Inheriting Healthy Habits
Screenings and smart choices can help keep family history from becoming your destiny
Of all the things we do for our parents on Mother’s Day and Father’s Day, simply spending time with them is probably what they cherish most. Just talking with them, and taking the time to listen too, is the most valuable gift. In fact, listening
to our parents may be a gift for us as well when it comes to our health. They have struggled with illnesses that we may have inherited, and the things they have learned could benefit us down the road.
“I see multiple conditions
that may be passed down, including type 2 diabetes, hypertension, coronary artery disease, colon cancer, and breast cancer,” says Jesse B. Scott, MD.
Dr. Scott says he is often asked by patients who are dealing with these conditions if there is anything they can do to help prevent their kids from developing the same disease.
“Genetics can’t be changed,” Scott says. “But lifestyle choices can be. This includes how you eat, exercise, and control weight, and whether or not you smoke. Specifically, for patients with type 2 diabetes, I encourage them to be examples to their children by eating and serving healthy food—primarily low fat, low cholesterol, and no concentrated sweets.”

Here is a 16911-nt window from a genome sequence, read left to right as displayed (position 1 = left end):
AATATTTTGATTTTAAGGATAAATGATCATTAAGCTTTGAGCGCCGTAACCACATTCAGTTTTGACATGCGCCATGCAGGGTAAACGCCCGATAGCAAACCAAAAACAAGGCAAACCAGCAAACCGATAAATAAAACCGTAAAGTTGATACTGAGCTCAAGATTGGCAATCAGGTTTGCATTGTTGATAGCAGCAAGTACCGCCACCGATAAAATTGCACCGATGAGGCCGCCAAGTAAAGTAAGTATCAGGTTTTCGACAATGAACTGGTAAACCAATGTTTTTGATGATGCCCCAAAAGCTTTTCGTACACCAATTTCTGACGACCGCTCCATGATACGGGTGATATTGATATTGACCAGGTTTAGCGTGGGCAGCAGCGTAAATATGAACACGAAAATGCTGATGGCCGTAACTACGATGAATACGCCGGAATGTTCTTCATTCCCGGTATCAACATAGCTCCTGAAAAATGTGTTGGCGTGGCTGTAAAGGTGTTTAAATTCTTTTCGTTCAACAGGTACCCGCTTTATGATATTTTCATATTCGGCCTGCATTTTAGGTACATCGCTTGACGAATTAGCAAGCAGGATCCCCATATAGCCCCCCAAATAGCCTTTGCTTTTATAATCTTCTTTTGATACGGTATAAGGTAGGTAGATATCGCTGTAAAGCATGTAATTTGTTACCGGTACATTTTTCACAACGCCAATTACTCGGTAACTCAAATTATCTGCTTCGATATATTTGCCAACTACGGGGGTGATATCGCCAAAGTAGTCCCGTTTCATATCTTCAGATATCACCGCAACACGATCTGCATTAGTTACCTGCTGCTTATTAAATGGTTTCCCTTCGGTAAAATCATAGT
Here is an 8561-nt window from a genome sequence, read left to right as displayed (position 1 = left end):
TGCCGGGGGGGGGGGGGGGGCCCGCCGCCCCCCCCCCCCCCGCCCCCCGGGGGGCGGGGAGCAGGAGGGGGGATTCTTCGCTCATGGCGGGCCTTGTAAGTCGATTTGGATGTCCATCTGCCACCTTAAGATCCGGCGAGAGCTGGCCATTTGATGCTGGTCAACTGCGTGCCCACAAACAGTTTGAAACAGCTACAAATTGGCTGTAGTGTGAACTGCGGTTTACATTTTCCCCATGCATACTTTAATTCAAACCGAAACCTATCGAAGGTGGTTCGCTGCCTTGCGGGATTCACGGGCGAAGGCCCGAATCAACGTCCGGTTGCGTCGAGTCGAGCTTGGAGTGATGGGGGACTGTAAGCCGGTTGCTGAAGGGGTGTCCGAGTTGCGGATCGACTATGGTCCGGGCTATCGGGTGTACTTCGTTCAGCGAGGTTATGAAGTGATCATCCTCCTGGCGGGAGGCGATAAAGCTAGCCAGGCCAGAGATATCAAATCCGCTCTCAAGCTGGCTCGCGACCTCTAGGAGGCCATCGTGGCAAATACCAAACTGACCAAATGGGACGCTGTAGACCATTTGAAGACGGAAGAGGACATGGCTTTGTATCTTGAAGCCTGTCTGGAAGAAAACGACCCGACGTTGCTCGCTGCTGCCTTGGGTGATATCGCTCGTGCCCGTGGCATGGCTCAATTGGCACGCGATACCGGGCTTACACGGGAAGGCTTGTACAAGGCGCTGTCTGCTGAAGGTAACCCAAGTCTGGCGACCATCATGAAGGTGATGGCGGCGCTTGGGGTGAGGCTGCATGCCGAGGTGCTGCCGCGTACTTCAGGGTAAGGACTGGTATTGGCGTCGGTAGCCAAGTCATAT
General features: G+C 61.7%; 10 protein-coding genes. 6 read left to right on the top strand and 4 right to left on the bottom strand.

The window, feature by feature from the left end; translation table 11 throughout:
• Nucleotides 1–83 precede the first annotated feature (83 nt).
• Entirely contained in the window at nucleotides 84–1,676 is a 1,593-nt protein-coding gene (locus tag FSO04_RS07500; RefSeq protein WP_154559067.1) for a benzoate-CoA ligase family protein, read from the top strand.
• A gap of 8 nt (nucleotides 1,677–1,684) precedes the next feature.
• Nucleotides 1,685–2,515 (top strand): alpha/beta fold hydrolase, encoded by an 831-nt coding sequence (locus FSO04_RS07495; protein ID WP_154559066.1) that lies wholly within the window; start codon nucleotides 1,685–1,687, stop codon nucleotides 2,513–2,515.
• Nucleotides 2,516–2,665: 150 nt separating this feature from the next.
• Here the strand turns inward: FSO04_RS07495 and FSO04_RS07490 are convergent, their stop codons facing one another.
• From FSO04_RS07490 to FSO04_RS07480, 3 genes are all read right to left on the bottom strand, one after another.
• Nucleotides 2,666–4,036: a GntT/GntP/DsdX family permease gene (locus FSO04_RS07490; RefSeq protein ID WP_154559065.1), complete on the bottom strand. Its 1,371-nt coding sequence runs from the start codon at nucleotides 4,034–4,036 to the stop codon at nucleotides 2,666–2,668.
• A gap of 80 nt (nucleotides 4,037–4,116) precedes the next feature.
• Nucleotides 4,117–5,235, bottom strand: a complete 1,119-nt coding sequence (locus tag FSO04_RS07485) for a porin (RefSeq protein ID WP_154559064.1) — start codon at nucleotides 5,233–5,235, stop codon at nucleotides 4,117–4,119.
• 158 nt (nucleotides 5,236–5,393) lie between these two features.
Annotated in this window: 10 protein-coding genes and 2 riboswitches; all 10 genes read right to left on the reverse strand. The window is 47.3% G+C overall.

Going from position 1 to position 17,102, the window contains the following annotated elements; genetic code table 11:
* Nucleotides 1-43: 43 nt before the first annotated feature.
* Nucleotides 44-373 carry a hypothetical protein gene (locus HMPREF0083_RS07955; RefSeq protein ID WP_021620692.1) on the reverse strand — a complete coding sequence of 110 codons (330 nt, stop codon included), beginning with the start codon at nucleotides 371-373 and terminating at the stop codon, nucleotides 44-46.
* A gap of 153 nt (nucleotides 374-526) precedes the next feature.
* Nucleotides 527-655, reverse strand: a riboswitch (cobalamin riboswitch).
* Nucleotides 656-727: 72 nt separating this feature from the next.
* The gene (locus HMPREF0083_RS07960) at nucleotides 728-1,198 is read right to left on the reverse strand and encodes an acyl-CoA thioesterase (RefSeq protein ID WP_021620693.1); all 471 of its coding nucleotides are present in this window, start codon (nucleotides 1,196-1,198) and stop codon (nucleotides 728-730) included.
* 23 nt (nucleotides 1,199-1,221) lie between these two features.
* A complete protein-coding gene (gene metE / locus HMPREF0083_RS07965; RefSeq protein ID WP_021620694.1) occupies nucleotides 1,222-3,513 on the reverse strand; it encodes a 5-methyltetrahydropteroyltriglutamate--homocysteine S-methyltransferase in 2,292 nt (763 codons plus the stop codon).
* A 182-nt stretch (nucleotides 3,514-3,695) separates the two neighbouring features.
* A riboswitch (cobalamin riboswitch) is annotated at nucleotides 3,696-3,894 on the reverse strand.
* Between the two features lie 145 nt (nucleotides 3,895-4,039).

Dr. Scott also stresses the importance of exercising and maintaining a healthy weight.
“In addition, routine screening for diabetes is also important,” Scott says. “Anyone over the age of 40 should be screened at least every 3 years. This should begin at an earlier age if there are additional risk factors such as being overweight or sedentary.”
Dr. Scott gives the same advice for parents with a family history of hypertension or coronary artery disease, focusing on four key points:
- Eat healthy
- Control your weight
- Don’t smoke
For patients with certain types of cancer, Dr. Scott emphasizes the importance of screening for their children.
“For example, with colon cancer, parents who have been diagnosed before the age of 60 should advise their children to get their screening done in their forties, or 10 years younger than the age the parent was first diagnosed,” Scott says. “So if a patient is diagnosed with colon cancer at the age of 55, then that patient's children should begin screening at age 45. For someone diagnosed at 47, their children should get screened at age 37.”
Dr. Scott hopes that if his patients get their necessary screenings and make appropriate lifestyle changes, their children will learn by example. Communicating healthy habits to your children is good, but practicing them for yourself is an even better way to help the next generation start on a long path of wellness.